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Scientific Articles   |    
Mortality Following the Diagnosis of a Vertebral Compression Fracture in the Medicare Population
Edmund Lau, MS1; Kevin Ong, PhD2; Steven Kurtz, PhD2; Jordana Schmier, MA3; Av Edidin, PhD4
1 Exponent, Inc., 149 Commonwealth Drive, Menlo Park, CA 94025
2 Exponent, Inc., 3401 Market Street, Suite 300, Philadelphia, PA 19104. E-mail address for K. Ong: kong@exponent.com
3 Exponent, Inc., 1800 Diagonal Road, Suite 300, Alexandria, VA 22314
4 Kyphon, Inc., 1221 Crossman Avenue, Sunnyvale, CA 94089
View Disclosures and Other Information
Disclosure: In support of their research for or preparation of this work, one or more of the authors received, in any one year, outside funding or grants in excess of $10,000 from Kyphon, Inc. Neither they nor a member of their immediate families received payments or other benefits or a commitment or agreement to provide such benefits from a commercial entity. No commercial entity paid or directed, or agreed to pay or direct, any benefits to any research fund, foundation, division, center, clinical practice, or other charitable or nonprofit organization with which the authors, or a member of their immediate families, are affiliated or associated.
A commentary is available with the electronic versions of this article, on our web site (www.jbjs.org) and on our quarterly CD-ROM (call our subscription department, at 781-449-9780, to order the CD-ROM).
Investigation performed at Exponent, Inc., Menlo Park, California

The Journal of Bone and Joint Surgery, Inc.
J Bone Joint Surg Am, 2008 Jul 01;90(7):1479-1486. doi: 10.2106/JBJS.G.00675
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Abstract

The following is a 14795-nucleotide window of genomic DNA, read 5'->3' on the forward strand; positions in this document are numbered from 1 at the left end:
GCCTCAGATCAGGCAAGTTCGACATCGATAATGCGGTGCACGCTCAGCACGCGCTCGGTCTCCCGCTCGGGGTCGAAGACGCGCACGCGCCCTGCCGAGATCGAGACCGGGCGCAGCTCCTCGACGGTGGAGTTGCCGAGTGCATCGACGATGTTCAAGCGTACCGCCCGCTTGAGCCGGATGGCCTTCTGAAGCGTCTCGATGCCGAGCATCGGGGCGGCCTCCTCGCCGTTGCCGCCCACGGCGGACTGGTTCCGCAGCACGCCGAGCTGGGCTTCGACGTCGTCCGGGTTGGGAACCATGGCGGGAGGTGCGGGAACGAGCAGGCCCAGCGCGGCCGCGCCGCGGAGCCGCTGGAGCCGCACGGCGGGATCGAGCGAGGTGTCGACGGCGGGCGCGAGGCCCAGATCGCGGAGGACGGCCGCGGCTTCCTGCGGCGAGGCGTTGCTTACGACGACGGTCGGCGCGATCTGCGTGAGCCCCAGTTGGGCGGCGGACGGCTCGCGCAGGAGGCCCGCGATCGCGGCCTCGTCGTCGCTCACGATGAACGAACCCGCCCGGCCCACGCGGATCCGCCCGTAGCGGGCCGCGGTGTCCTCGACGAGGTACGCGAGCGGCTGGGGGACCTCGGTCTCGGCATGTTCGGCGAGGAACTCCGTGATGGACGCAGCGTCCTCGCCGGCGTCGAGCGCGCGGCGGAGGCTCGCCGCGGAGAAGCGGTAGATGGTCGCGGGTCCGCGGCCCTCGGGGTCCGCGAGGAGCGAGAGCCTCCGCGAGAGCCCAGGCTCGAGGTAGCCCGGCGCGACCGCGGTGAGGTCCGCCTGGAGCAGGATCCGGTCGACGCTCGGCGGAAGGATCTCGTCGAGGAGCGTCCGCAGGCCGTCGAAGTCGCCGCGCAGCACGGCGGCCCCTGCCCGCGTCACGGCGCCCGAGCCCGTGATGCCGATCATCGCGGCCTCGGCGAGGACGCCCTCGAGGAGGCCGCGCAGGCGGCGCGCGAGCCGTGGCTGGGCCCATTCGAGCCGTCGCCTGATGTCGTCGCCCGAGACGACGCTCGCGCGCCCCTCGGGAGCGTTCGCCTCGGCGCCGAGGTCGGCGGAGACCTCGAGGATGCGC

Background: Vertebral compression fractures in women are associated with increased mortality, but the generality of this finding, as a function of age, sex, ethnicity, and region, among the entire elderly population in the United States remains unclear. The objective of this study was to assess the survival of the Medicare population with vertebral compression fractures.

Methods: We conducted a retrospective data analysis of Medicare claims generated by a 5% sample of all Medicare enrollees from 1997 through 2004. The patient sample consisted of all 97,142 individuals with a new diagnosis of vertebral compression fracture from 1997 through 2004. Controls were matched for age, sex, race, and Medicare buy-in status, with a five-to-one control-case ratio. The survival of a patient was measured from the earliest date of a new fracture until death or until the end of the study. The patients with a fracture were compared with the controls by calculation of the mortality rates, with use of Kaplan-Meier analysis and the Cox regression method. Demographic subpopulation analysis and analysis by comorbidity levels were performed as well.

Results: Medicare patients with a vertebral fracture had an overall mortality rate that was approximately twice that of the matched controls. The survival rates following a fracture diagnosis, as estimated with the Kaplan-Meier method, were 53.9%, 30.9%, and 10.5% at three, five, and seven years, respectively, which were consistently and significantly lower than the rates for the controls. The mortality risk following a fracture was greater for men than for women. The difference in mortality between the patients with a vertebral compression fracture and the controls was greatest when the patients were younger at the time of the fracture; this difference declined as the age at the time of the fracture increased.